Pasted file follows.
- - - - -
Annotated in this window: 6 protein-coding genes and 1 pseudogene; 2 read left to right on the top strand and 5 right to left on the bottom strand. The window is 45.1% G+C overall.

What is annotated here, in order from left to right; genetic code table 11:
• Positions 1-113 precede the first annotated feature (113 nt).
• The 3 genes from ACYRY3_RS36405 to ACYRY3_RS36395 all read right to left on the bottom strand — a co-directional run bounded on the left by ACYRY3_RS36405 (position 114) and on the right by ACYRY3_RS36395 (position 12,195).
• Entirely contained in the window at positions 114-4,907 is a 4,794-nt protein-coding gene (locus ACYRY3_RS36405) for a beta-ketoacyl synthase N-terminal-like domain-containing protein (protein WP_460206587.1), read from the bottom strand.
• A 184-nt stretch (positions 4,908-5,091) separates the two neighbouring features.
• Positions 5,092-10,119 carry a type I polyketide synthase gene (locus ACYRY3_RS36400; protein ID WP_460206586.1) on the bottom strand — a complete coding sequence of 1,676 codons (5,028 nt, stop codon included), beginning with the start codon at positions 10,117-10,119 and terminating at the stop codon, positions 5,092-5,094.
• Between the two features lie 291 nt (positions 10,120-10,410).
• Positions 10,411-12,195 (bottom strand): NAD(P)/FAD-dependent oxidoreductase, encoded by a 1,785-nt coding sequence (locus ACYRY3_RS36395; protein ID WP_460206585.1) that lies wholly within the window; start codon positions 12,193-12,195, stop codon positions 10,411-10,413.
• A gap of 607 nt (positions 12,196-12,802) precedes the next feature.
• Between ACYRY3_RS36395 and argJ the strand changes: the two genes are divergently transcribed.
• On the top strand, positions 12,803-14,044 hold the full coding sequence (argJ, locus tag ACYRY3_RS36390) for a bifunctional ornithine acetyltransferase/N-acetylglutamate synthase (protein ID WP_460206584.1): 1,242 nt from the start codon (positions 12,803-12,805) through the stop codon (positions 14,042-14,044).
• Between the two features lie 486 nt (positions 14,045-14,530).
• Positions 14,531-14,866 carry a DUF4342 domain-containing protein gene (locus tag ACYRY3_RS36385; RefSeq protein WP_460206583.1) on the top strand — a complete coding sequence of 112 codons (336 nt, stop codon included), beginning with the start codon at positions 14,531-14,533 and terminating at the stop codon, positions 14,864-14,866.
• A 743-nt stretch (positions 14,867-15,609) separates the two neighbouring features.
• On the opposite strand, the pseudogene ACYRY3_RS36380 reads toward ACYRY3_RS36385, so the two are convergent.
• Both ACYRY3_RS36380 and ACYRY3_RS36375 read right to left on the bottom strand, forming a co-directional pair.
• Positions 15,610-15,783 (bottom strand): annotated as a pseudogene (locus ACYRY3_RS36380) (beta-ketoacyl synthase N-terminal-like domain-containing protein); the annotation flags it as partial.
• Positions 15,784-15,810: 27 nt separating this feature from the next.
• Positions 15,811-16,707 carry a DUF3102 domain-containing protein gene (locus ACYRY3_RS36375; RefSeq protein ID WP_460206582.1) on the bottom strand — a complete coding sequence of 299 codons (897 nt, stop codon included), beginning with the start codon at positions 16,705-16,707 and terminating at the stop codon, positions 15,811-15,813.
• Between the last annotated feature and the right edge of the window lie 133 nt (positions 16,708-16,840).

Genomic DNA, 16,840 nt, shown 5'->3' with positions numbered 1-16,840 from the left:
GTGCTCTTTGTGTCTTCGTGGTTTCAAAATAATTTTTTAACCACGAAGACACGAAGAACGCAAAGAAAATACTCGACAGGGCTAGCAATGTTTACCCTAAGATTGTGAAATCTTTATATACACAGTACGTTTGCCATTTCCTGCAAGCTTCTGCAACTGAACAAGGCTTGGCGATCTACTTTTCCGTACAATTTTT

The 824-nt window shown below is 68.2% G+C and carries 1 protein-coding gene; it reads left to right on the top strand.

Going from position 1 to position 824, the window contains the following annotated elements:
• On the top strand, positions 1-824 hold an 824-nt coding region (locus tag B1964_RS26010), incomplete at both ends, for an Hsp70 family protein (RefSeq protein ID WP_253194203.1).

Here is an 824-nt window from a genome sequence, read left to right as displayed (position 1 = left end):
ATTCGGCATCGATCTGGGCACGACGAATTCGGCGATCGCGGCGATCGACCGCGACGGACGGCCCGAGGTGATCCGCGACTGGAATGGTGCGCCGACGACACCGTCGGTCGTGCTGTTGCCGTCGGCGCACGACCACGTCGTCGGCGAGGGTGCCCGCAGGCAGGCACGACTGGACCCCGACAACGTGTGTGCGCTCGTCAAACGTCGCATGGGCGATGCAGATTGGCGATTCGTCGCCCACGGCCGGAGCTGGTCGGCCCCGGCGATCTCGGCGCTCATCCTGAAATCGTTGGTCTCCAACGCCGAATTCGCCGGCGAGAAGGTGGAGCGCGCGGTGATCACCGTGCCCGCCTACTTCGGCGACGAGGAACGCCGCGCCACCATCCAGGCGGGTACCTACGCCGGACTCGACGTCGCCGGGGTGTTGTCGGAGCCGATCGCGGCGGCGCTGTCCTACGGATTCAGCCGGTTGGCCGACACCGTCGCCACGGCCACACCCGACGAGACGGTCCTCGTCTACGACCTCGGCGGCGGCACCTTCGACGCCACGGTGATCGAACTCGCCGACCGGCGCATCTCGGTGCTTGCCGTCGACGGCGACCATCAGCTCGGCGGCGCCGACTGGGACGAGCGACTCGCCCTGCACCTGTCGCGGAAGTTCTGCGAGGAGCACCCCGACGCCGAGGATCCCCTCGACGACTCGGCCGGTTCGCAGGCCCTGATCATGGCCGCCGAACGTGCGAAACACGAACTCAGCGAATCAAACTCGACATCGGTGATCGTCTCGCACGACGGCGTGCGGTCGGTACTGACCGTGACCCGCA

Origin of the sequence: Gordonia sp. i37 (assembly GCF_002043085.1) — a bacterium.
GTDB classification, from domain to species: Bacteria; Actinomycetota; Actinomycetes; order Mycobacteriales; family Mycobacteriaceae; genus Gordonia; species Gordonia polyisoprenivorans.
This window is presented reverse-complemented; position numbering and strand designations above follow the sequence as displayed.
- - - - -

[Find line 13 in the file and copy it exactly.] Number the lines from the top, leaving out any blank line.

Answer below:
• Between the two features lie 486 nt (positions 14,045-14,530).